We all have to live with consequences—both good and bad. To every action there is a reaction. Current culture would have us believe that we need only endure the good consequences. The bad ones, well, there’s always a way out.
What would happen if we changed our view of “bad” consequences? What if, rather than avoiding them or pretending they don’t exist, we learned from them?
All through Numbers (and most of the Old Testament), Israel suffered the consequences of their disobedience. Some would say that God was rather harsh with them. Remember that, because of Moses’ pleading, God was not as harsh as He would have been otherwise. Over and over again, Israel, despite being a living, breathing miracle, rebelled against God.
A group of leaders tried to usurp Moses as leader. The earth swallowed them and their families. The rest of that group burned to a crisp. Ten of the twelve men sent to scout the land returned with the (incorrectly assumed) news that they could not take the Promised Land. As a result, they wouldn’t live to see Israel inhabit the land. A man gathered fire wood on the Sabbath. He was taken outside the camp to be stoned to death.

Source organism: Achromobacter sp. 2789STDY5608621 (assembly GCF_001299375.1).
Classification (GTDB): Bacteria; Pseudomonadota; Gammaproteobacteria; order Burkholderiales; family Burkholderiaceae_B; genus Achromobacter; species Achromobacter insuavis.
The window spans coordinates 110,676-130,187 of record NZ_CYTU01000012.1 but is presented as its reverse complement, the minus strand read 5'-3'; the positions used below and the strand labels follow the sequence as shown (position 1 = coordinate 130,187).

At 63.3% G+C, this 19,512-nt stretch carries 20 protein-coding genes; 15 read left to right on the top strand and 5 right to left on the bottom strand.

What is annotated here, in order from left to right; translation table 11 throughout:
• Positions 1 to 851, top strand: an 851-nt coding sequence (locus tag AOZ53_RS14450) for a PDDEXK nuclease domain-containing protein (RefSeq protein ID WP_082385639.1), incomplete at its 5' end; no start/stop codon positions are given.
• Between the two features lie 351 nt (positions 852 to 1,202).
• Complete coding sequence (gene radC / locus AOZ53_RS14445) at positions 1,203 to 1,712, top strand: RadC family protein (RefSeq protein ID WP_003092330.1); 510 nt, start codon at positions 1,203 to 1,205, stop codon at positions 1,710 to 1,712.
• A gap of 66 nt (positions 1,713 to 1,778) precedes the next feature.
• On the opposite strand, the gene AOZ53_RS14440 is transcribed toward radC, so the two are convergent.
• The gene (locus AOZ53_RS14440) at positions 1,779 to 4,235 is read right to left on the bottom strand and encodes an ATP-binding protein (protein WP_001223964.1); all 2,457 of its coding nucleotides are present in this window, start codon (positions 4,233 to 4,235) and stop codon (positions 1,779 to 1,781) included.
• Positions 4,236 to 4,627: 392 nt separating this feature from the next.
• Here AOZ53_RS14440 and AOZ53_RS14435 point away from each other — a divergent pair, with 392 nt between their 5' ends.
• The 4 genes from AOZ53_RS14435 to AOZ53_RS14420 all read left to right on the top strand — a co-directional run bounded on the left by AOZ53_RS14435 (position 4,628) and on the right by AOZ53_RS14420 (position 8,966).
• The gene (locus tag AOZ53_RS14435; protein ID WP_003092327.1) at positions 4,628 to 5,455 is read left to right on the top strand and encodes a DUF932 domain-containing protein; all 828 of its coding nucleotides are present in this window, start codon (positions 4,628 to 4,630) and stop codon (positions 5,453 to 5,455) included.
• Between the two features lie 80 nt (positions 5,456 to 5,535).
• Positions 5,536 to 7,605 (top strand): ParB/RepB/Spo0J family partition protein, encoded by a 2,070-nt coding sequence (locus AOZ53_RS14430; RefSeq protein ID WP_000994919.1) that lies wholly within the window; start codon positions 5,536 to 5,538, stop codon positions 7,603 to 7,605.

What did all of these things have in common? They all went against what God had already commanded. God wasn’t being a bully, He was simply living by His word. One would think that, after a punishment or two, that Israel would have taken the hint and repented of their evil ways. Unfortunately, we still haven’t learned our lesson. We refuse to look at the consequences of our actions as our own doing.
Society as a whole has adopted the mentality of victims, much like Israel did as they wandered the wilderness. Rather than accept their fault in the matter and work to avoid similar situations in the future, they wandered aimlessly complaining about their hard life. The reality was that they could have obtained the Promised Land in a matter of months after fleeing Egypt. Their disobedience kept them from the promise.
Take a look at the “bad” things in your life. Are they things that have been done to you or are they a result of your own action (or inaction)? Try to avoid getting defensive right away. Really look at yourself. Now, how much can you change by simply adjusting your attitude and correcting your course?
The “bad” things can often serve as good reminders that we’ve veered off course and need a correction.
Daily Bible reading: Numbers 16-17, Mark 6:33-56